It is not strictly necessary to go to court to change your name. You can change your name without legal proceedings merely by using the new name. This name change must not be used for fraudulent purposes, or it will not be effective. Be aware, however, that such an informal name change may cause difficulties in governmental offices that will ask for documentation proving that you are in fact you. You may have chosen to change your name when you married, which will be documented by your marriage certificate. A change of name is given in an adoption. In a divorce there is no need to file for a name change, so long as you are changing your name back to one that you had prior to your marriage and the court orders the name change in your divorce judgment.
You may petition the court for a name change. If you are under age 18, written notice must be given to your parents or legal guardian. You may also need to have your parents' consent, or have a guardian appointed for the purpose of changing your name. A name change for a minor child is not an adoption.
Several documents are needed for a name change, prepared and given to the court with a filing fee, or fee waiver forms. A brief hearing may be required when the judge reviews the documents and asks some basic questions.
You can prepare the papers, or you may hire a lawyer to prepare and file the documents and represent you in court. If you are doing your own legal work you should review sections of the Oregon Revised Statutes, the Uniform Trial Court Rules, and the Local Trial Court rules of your county, before filing.
Necessary Legal Forms
The documents you need can often be found at the courthouse in the county where you live, for free or at low cost. Depending on the county, the forms may be available on the court's website. Some law libraries also may have forms or sample documents for free. The documents you need can also be found in Portland at Stevens-Ness Law Publishing Co., and at some office supply stores, bookstores and now online: search for "name change Oregon forms," and several companies will come up. The documents you will need are:
Petition for change of name;
Notice of name change hearing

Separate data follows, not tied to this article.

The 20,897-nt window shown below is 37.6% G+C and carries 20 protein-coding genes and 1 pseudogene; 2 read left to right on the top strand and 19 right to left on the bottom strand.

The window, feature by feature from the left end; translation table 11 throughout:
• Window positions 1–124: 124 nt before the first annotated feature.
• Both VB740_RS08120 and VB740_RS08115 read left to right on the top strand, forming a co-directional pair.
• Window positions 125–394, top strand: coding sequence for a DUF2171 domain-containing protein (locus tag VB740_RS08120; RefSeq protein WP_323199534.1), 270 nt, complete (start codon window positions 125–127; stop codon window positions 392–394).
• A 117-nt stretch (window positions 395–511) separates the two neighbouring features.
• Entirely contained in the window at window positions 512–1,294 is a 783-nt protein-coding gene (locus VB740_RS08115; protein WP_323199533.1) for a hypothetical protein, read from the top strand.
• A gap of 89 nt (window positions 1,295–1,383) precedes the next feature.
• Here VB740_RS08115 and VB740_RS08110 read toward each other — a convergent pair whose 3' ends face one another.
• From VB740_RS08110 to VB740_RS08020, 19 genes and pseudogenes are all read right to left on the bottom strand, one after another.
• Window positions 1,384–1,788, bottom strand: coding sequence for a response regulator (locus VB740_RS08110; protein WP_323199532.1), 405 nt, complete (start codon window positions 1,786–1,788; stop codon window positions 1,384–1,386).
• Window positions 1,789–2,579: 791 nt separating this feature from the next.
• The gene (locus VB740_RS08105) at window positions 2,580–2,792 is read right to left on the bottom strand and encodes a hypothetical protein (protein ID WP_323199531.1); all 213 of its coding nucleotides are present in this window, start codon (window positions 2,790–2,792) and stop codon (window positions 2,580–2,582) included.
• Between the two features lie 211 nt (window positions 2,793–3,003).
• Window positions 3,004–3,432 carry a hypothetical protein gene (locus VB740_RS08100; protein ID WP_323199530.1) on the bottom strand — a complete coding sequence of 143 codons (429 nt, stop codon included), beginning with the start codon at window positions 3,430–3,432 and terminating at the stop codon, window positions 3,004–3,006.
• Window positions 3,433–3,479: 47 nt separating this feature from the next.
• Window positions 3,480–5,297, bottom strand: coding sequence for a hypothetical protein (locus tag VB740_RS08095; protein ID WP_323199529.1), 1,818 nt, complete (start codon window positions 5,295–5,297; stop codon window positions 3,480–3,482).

Order to show cause and give notice of name change hearing;
Affidavit or declaration of posting notice of name change hearing;
General judgment of name change;
Notice of General Judgment of Name Change;
Affidavit or declaration of posting notice of general judgment of name change.
If you are under 18 years old, or if you wish to change the names of your whole family, more documents are needed. You may also find a lawyer helpful in those types of cases.
The Court Process
First you complete and file the petition, which asks the court to order that your name be changed. Use your full name on this form and all the others. Fill out two copies of every form completely, typing or printing neatly in black ink. File the petition in the county where you live, and pay a filing fee. The initial filing process, along with the rest of the procedures (using the rest of the documents) is different in each county, so find out the procedure from the court clerk, a local lawyer or your own review of the local and state rules.
There will be a court hearing. The hearing allows anyone who may object to the name change to come before the court. Remember to bring a copy of all your papers with you to the hearing. Be prepared to tell the judge why you want the name change. (Allow yourself 15 minutes extra time to find parking and find the courtroom where the hearing will be.)
If the judge has granted your name change, you complete and post the notice of change of name. Then, 14 days later, with proof by you that the proper notice was posted, the court clerk will issue a certificate of change of name.
Legal editor: Erin Fitzgerald, August 2013.